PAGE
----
(Adriaan van den Spieghel was a Flemish anatomist. Antihelmitic medications expel worms.)
Strychnaceae (traditionally Loganiaceae)
Train tracks are interesting to botanize because they represent severely modified habitats, because the stone used for the rail beds is geologically novel for our area, and because trains spew fruits, seeds, and plant fragments from points yonder. Today I stopped briefly along the track leading from WPB to Indiantown for a quick peek, and such a peep never disappoints. In the rocky rail bed is a native annual nobody would call rare, yet not encountered often around here: Spigelia anthelmia. Lots of them.
U.S. Spigelias are a weird bunch, one is a stunning wildflower, two are rare and localized in Florida, and a Brazilian species buries its fruit ostrich-style. But let’s stay local.
This is a plant with serious history in traditional medicine. (Warning—cardiac-poisonous.) Throughout its natural distribution from South America through the Caribbean into southern Florida, West Indian Pinkroot has medicated several cultures in multiple languages. Moreover, weedy dispersal in Africa, India, and Asia has spawned similar uses across the sea. Relatively minor applications include treating hearts and killing fish.
The superstar therapy from Spigelia anthelmia is to evict parasitic worms. The practice is hundreds (thousands?) of years old and widespread. The founding father of plant classification, Carl Linnaeus, who named the species, helped write a book on the Spigelia anthelmia worm cure in the 1750s. Linnaeus was as physician, by the way.
Does it work? I believe so, but stand back. Some of the most diverse and potent bioactive compounds in plants are alkaloids (caffeine, nicotine, ephedrine, heroin(e), morphine, cocaine), and Spigelia anthelmia yields many. It is not kidding around. The root crushed and sniffed sends a dagger into the sinuses. Of these, the best known, perhaps the main worm killer, is called spiganthine.
The poisons are so prevalent and the history in medicine so robust, the species has attracted modern research, and it is available as a homeopathic tincture. The plants are a potential cheap locally produced source of worm-be-gone for livestock where commercial pharmaceuticals are too expensive.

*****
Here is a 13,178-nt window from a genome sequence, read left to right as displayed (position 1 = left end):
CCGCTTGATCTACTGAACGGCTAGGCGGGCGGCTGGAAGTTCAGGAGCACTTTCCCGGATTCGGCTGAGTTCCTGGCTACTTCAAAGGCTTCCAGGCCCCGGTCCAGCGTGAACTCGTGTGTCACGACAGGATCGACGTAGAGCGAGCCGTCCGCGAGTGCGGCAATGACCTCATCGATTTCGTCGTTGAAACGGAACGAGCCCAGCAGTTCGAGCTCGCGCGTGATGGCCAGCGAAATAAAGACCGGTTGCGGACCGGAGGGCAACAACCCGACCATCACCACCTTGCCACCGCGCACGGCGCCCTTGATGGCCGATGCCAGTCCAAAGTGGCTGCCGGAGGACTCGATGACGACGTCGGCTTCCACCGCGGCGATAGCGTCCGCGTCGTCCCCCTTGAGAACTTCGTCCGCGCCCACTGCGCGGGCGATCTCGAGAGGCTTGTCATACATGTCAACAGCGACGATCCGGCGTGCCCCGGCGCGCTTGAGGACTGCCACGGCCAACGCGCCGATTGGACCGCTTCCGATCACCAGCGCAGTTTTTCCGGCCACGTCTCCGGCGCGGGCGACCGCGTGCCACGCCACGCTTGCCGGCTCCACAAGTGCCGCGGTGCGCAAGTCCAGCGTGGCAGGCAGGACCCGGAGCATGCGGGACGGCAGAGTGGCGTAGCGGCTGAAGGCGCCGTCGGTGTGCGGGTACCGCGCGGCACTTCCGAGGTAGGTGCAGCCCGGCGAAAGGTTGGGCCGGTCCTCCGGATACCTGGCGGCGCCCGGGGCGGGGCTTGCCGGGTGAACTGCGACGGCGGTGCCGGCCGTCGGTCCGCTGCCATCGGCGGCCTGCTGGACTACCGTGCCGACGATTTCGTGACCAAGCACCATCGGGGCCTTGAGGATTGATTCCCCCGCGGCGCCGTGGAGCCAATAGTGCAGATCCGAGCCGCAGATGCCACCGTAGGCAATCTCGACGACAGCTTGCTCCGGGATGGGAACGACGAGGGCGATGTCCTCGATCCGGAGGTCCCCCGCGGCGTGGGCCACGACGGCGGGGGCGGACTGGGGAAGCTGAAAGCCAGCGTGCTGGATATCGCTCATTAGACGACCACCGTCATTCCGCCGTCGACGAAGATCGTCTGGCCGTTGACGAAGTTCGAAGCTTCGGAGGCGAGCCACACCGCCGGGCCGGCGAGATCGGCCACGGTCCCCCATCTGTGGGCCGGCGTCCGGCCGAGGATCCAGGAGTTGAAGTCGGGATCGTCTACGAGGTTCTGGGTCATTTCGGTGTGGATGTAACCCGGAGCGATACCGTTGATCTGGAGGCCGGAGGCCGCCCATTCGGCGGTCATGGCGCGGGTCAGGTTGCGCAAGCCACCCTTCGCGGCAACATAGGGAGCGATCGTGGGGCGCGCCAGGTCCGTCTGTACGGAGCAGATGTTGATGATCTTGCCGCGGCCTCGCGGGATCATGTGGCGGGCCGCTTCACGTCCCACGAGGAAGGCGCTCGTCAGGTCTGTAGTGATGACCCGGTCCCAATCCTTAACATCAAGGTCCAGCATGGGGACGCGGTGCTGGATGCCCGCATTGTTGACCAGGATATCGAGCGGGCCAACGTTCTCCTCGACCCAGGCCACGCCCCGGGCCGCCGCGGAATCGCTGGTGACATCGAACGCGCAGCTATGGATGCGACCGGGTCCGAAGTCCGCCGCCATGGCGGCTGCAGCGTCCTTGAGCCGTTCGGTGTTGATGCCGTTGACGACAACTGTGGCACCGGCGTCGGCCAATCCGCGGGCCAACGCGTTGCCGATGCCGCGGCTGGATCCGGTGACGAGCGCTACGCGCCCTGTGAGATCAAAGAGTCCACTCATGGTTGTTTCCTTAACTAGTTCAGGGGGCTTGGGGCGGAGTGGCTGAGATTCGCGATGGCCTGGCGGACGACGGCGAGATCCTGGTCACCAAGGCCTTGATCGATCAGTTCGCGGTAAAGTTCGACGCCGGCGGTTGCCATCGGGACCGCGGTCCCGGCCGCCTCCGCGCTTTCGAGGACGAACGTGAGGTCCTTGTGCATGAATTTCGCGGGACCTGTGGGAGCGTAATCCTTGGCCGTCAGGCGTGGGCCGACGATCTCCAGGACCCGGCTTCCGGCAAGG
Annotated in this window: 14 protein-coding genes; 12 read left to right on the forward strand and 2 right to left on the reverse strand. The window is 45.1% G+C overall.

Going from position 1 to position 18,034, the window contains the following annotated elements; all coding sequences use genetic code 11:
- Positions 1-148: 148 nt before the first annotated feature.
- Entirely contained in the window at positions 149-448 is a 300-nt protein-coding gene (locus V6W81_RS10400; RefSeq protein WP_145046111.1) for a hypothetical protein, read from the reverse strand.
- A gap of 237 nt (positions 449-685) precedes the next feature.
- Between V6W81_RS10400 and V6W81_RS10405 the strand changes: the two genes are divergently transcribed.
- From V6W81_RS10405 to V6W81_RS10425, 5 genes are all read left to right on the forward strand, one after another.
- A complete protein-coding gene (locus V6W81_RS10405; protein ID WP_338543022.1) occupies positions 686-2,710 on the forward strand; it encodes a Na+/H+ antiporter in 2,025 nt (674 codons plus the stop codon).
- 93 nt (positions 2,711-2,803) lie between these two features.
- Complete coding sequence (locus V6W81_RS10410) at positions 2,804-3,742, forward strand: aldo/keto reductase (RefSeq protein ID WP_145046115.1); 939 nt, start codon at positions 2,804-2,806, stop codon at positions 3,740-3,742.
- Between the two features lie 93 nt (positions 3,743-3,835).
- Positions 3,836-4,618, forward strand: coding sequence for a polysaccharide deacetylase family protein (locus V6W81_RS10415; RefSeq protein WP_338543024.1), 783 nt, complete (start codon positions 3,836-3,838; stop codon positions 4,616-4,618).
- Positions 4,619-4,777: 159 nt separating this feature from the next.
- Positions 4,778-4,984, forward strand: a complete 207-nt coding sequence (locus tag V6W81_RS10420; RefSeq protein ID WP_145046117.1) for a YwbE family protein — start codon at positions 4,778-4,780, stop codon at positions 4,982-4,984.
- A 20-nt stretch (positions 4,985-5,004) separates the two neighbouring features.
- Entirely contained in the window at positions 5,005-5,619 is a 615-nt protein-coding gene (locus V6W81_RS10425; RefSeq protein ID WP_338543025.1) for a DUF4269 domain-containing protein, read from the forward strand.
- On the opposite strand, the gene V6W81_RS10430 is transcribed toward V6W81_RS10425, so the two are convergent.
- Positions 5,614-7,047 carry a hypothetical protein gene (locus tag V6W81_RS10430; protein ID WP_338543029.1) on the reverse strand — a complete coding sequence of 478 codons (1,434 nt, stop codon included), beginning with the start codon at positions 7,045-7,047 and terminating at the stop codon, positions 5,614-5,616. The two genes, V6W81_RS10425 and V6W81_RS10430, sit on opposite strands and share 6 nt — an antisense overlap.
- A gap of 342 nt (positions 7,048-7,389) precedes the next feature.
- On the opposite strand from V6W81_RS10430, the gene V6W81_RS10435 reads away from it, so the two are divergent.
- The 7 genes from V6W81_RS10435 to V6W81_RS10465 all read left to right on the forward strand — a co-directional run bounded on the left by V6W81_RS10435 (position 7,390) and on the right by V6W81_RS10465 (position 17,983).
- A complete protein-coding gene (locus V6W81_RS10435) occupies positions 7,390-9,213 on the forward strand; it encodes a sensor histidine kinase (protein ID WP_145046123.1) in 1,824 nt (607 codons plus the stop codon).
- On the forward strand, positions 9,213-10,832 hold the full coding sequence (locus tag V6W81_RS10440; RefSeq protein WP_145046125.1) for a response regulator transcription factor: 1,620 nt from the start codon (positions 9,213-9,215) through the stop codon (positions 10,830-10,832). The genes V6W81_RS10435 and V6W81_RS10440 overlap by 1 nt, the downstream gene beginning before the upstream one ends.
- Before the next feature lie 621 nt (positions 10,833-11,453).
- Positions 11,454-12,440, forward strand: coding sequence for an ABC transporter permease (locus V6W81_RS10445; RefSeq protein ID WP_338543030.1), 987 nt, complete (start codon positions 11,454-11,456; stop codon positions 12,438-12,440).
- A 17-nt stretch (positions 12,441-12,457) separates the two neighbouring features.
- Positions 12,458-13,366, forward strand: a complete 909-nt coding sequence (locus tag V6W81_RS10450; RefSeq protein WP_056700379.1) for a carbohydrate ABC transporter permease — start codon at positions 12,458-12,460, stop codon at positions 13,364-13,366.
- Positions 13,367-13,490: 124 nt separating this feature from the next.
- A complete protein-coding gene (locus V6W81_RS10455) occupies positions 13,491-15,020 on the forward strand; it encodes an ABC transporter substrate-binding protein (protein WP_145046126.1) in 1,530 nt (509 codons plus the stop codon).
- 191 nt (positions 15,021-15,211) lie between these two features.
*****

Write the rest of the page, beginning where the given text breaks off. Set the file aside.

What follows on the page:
The fame as a de-wormer no doubt comes from proven effectiveness, despite collateral dangers. Yet a secondary factor may have contributed to the glory. Long ago people often interpreted the appearances of plants as clues to benefits. For example, a flower shaped like a fetus hinted at help in childbirth, and so forth. Although not THAT different from other roots, the Spigelia root looks a bit like a veterinary nematode.
All that toxicity may have another benefit, to protect the regal cydosia moth which occupies today’s species as a larval host. In fact, Spigelia anthelmia may be its only Florida host, as the moth relies on members of the Loganiaceae or Strychnaceae, and the local menu offers few.
Look closely at the old botanical illustration below and enjoy a quick botany lesson. The organ labeled “E” is the pistil. The sexual process requires rootlike threads sprouting from pollen grains on the fuzzy pistil top to grow down inside the pistil and deliver sperms to eggs at the broad pistil base by the letter E.
Spigelia has an odd checkpoint along the sperm delivery pathway. Its pistil snaps off at that black suture running across the pistil inside the red box. Why? In most Spigelia species the snap-off presumably happens after the initial sperm delivery in order to prevent unwelcome late inseminations.
Today’s species is a special case, however, being self-pollinated. Botanists have interpreted the snap-off in S. anthelmia as a means to allow the stronger pollen to achieve delivery, followed by snap-off to block slower-growing tubes from genetically defective pollen resulting from the extreme inbreeding. It is culling the pollen the same way a breeder may cull defectively inbred puppies.
Looking on the advantageous side, a plant able to fertilize itself can establish a new population where one lone seed may drop…perhaps off a choo-choo rumbling past Jupiter.